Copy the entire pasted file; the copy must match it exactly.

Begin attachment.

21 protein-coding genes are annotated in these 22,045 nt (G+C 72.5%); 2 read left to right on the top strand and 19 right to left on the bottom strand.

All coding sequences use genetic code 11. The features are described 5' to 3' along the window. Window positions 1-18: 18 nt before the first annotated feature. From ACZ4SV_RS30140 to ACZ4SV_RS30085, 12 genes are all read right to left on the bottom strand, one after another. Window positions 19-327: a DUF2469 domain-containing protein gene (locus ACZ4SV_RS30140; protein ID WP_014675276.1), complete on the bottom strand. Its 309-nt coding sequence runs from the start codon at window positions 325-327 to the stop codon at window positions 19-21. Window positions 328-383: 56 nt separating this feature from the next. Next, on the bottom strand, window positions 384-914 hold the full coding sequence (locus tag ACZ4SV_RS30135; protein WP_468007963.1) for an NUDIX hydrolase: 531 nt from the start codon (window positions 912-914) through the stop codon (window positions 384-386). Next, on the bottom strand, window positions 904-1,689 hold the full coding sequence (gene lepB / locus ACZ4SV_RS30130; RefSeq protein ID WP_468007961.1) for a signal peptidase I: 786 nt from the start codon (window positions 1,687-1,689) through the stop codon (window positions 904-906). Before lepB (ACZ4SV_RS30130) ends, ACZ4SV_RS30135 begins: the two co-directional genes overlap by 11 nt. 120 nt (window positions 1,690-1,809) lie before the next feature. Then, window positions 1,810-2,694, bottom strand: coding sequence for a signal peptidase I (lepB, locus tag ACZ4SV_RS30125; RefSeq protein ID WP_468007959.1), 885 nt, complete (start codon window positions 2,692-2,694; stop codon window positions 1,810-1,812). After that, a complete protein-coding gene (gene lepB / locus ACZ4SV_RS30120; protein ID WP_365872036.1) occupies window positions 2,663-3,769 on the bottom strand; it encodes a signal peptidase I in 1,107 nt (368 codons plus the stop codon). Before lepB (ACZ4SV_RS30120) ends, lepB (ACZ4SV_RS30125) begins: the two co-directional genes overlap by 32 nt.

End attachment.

21 protein-coding genes are annotated in these 22,045 nt (G+C 72.5%); 2 read left to right on the top strand and 19 right to left on the bottom strand.

All coding sequences use genetic code 11. The features are described 5' to 3' along the window. Window positions 1-18: 18 nt before the first annotated feature. From ACZ4SV_RS30140 to ACZ4SV_RS30085, 12 genes are all read right to left on the bottom strand, one after another. Window positions 19-327: a DUF2469 domain-containing protein gene (locus ACZ4SV_RS30140; protein ID WP_014675276.1), complete on the bottom strand. Its 309-nt coding sequence runs from the start codon at window positions 325-327 to the stop codon at window positions 19-21. Window positions 328-383: 56 nt separating this feature from the next. Next, on the bottom strand, window positions 384-914 hold the full coding sequence (locus tag ACZ4SV_RS30135; protein WP_468007963.1) for an NUDIX hydrolase: 531 nt from the start codon (window positions 912-914) through the stop codon (window positions 384-386). Next, on the bottom strand, window positions 904-1,689 hold the full coding sequence (gene lepB / locus ACZ4SV_RS30130; RefSeq protein ID WP_468007961.1) for a signal peptidase I: 786 nt from the start codon (window positions 1,687-1,689) through the stop codon (window positions 904-906). Before lepB (ACZ4SV_RS30130) ends, ACZ4SV_RS30135 begins: the two co-directional genes overlap by 11 nt. 120 nt (window positions 1,690-1,809) lie before the next feature. Then, window positions 1,810-2,694, bottom strand: coding sequence for a signal peptidase I (lepB, locus tag ACZ4SV_RS30125; RefSeq protein ID WP_468007959.1), 885 nt, complete (start codon window positions 2,692-2,694; stop codon window positions 1,810-1,812). After that, a complete protein-coding gene (gene lepB / locus ACZ4SV_RS30120; protein ID WP_365872036.1) occupies window positions 2,663-3,769 on the bottom strand; it encodes a signal peptidase I in 1,107 nt (368 codons plus the stop codon). Before lepB (ACZ4SV_RS30120) ends, lepB (ACZ4SV_RS30125) begins: the two co-directional genes overlap by 32 nt.